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PK4 Neon "Plasma crystal (PK) 4"

A DC-plasma for the ISS

The PK4 (Plasmakristallexperiment 4) project is a continuation of the successful PKE Nefedov experiment on board the International Space Station ISS and its successor, PK3 Plus. As with these experiments, PK4 will allow us to study complex ('dusty') plasmas (made up of ions, electrons, neutral gas and micron sized 'dust' particles) in a weightless or microgravity environment. Only under these conditions stress-free plasma crystal systems can exist and provide us with unique and new insights into the physics of complex plasmas.

Plasma inside PK4 prototype: the 'positive
column' of a DC glow discharge.
The dark space inside the 'cathode fall' - left
hand side, the 'positive column' starts.
(Note the totally different geometric proportions compared
to the formerly used RF plasma chambers!)

With PK4, for the first time a DC operated plasma chamber with an observable length of 30 cm and a diameter of 3 cm will be used to study effects that can not be seen with the PKE Nefedov and PK3-Plus RF chambers. The main difference of a DC chamber compared to a RF discharge is the elongated geometry of the chamber that allows to study more fluid systems than static plasma crystals like the RF setups. The tubular design provides a high accessibility for watching and recording the experiment, and also for manipulation with additional RF fields or intense laser beams. The well known physics of glow discharges helps to change and to control the plasma parameters because they mainly depend on pressure, current and geometry. The effects that are planned to be studied on the kinetic level are: Laminar and turbulent flow; the transition between both; thermodynamics and self-organisation of complex plasma flows; solitons and shocks; interfaces and plasma instabilities; agglomeration and disagglomeration. For low-frequency excitation and confining particles modulated RF coils and high-voltage supplies are foreseen.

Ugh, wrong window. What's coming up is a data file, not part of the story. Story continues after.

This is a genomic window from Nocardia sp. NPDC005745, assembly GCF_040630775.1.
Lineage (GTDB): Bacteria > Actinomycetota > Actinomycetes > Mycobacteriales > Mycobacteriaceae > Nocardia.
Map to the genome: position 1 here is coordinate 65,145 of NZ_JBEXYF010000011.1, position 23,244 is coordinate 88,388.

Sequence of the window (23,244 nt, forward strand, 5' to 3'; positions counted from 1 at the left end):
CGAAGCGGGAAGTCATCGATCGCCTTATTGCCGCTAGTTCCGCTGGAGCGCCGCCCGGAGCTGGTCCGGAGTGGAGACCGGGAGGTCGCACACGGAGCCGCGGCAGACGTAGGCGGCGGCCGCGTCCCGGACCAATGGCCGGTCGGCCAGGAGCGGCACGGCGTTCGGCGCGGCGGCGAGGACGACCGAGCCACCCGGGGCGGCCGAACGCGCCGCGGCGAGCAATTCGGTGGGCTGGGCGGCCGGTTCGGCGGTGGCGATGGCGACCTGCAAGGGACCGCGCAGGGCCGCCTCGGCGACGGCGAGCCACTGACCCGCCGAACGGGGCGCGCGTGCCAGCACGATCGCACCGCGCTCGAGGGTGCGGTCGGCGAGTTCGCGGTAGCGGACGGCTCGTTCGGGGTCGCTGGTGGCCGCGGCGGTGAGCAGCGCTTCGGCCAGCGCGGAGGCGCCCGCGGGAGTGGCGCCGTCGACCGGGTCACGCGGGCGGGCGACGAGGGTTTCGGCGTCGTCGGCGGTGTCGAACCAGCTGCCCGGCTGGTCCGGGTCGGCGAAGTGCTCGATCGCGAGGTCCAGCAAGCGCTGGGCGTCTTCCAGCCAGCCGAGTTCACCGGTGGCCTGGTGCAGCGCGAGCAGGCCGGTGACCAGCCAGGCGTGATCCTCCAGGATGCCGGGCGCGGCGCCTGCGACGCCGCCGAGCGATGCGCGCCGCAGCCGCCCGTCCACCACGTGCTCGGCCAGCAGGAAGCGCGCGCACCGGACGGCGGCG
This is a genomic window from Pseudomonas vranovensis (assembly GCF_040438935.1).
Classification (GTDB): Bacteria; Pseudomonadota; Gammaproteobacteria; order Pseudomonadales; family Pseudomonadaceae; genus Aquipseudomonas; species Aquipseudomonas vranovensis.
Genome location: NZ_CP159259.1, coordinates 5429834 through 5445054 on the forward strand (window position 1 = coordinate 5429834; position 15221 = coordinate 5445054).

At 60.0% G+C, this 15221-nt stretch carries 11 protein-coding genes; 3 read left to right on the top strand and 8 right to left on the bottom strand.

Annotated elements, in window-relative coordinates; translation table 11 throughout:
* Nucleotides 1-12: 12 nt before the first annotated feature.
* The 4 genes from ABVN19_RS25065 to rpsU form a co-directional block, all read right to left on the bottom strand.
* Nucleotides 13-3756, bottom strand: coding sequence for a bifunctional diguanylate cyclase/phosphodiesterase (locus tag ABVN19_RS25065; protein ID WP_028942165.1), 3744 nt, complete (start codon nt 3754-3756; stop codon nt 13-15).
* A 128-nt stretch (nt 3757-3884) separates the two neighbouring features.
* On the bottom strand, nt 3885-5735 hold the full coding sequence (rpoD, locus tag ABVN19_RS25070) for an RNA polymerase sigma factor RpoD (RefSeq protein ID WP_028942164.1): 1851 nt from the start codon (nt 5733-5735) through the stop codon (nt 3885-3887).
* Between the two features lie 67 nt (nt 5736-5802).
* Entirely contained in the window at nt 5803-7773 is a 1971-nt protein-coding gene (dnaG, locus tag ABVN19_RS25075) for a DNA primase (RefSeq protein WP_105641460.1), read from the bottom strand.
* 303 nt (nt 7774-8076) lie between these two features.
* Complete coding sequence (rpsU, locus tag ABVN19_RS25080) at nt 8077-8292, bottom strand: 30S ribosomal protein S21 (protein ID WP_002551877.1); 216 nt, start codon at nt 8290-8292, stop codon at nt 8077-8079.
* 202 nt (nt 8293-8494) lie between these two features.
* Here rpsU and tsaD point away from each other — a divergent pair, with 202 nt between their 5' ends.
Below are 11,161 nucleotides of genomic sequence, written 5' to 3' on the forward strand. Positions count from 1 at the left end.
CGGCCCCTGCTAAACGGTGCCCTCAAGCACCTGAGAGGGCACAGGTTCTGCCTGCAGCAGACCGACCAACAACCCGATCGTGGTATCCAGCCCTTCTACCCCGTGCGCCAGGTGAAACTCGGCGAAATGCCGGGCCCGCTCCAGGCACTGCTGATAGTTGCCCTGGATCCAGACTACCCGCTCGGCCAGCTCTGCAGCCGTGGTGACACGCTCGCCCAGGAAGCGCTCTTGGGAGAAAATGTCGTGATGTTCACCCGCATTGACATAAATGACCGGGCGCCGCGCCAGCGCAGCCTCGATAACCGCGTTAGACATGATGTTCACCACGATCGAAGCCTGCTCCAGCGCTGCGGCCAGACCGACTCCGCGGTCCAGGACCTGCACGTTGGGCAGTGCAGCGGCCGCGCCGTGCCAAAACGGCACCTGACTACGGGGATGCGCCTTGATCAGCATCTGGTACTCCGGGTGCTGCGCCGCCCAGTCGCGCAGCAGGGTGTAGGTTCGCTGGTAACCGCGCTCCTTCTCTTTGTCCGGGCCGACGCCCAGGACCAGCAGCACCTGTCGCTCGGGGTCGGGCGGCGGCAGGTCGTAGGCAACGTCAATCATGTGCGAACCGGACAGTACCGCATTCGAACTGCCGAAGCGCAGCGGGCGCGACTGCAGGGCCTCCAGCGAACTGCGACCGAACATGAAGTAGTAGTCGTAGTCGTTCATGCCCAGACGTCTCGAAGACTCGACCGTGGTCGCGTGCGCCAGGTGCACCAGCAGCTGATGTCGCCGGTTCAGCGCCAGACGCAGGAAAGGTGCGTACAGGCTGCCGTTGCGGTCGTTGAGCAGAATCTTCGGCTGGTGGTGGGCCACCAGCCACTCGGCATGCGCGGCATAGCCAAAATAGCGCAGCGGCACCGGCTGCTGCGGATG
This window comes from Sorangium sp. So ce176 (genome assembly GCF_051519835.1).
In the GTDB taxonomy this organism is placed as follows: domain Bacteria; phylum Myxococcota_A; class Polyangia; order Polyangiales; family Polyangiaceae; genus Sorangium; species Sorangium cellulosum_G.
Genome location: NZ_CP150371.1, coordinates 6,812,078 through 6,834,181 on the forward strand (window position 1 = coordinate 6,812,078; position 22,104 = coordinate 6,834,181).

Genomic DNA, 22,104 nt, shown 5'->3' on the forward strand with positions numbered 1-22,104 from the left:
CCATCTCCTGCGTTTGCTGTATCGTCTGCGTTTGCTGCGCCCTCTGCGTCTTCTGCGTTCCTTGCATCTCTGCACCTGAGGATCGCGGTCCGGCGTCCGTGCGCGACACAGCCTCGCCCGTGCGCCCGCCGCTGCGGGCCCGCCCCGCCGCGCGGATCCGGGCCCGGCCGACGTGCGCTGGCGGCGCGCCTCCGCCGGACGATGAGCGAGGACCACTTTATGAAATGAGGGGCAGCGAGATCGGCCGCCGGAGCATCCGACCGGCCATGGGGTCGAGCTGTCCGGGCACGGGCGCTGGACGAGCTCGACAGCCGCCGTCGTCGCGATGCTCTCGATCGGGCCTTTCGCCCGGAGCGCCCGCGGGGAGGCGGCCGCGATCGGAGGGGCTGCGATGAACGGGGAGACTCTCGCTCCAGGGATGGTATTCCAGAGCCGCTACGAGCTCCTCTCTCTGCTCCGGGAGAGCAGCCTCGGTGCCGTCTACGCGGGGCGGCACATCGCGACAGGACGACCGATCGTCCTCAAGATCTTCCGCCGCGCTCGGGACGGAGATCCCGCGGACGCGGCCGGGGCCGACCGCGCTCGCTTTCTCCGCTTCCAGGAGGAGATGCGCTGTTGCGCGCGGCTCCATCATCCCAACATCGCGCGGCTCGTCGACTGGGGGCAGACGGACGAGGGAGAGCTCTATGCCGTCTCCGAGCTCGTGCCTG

Instability ("Striations") in the PK4 plasma.
View into the tube with the plasma.

The expected results will be of fundamental interest for the understanding of complex plasmas, but also for the physics of condensed matter (crystalization) and fluid dynamics. Further applications might be in the field of semiconductor production and astrophysics (planetary formation).

Zur PK4-Homepage!
Visit also the PK4 homepage!

Updated: 2004-10-29
Contact: Michael Kretschmer mail
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